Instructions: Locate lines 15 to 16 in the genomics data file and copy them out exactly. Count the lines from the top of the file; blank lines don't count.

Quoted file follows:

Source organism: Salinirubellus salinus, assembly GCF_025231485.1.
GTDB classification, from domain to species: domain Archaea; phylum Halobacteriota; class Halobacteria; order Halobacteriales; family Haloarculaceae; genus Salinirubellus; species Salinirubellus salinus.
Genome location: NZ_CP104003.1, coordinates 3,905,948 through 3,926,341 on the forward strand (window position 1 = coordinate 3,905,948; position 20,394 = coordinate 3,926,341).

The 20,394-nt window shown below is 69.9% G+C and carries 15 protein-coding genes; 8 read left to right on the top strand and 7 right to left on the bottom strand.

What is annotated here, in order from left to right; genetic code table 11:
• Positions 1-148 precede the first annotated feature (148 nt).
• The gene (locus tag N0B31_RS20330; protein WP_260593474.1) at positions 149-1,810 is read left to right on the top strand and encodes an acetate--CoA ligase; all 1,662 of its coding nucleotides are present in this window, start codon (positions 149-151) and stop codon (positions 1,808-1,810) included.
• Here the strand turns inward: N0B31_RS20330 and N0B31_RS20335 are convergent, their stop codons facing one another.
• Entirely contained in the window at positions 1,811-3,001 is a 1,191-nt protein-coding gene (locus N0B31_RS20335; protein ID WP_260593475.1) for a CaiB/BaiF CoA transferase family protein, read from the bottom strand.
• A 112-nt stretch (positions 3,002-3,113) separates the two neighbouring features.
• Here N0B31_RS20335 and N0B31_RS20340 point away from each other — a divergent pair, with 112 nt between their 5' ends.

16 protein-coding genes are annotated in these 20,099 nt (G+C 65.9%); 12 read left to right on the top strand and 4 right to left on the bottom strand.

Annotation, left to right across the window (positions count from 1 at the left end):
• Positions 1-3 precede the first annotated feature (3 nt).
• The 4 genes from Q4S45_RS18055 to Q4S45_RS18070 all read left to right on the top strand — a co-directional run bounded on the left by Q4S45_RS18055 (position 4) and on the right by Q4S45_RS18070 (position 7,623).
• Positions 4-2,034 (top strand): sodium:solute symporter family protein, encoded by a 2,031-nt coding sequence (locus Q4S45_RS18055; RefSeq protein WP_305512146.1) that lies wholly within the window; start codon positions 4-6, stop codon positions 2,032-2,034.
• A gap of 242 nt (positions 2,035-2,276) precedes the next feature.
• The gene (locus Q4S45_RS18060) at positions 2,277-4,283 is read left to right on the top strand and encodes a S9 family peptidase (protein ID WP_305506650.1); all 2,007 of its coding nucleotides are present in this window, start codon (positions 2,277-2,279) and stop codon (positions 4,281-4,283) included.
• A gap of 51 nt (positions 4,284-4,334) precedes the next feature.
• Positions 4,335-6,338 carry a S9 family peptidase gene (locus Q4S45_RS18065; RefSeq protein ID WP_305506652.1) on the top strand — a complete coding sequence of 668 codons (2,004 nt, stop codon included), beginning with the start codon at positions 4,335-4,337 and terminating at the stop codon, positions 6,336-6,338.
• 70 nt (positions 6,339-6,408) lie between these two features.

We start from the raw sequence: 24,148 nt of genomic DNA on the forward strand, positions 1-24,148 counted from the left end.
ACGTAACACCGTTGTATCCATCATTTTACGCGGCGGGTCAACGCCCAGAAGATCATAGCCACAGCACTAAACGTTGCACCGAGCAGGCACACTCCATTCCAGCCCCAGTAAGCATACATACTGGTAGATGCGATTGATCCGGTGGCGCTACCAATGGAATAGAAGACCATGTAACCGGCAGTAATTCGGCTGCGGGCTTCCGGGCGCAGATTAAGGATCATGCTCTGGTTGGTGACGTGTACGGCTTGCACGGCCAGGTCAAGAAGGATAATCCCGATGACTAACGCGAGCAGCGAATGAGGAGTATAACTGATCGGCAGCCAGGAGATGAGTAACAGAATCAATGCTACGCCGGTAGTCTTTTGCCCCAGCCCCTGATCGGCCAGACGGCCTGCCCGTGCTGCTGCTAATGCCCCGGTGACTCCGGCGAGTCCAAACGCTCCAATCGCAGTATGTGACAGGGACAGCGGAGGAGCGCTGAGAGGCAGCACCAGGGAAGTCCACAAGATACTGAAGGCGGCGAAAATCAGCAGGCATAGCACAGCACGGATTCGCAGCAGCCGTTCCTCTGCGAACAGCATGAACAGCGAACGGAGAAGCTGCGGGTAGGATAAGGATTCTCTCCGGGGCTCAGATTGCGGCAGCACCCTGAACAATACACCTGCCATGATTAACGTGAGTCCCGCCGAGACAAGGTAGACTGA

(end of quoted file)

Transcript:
• The 4 genes from Q4S45_RS18055 to Q4S45_RS18070 all read left to right on the top strand — a co-directional run bounded on the left by Q4S45_RS18055 (position 4) and on the right by Q4S45_RS18070 (position 7,623).
• Positions 4-2,034 (top strand): sodium:solute symporter family protein, encoded by a 2,031-nt coding sequence (locus Q4S45_RS18055; RefSeq protein WP_305512146.1) that lies wholly within the window; start codon positions 4-6, stop codon positions 2,032-2,034.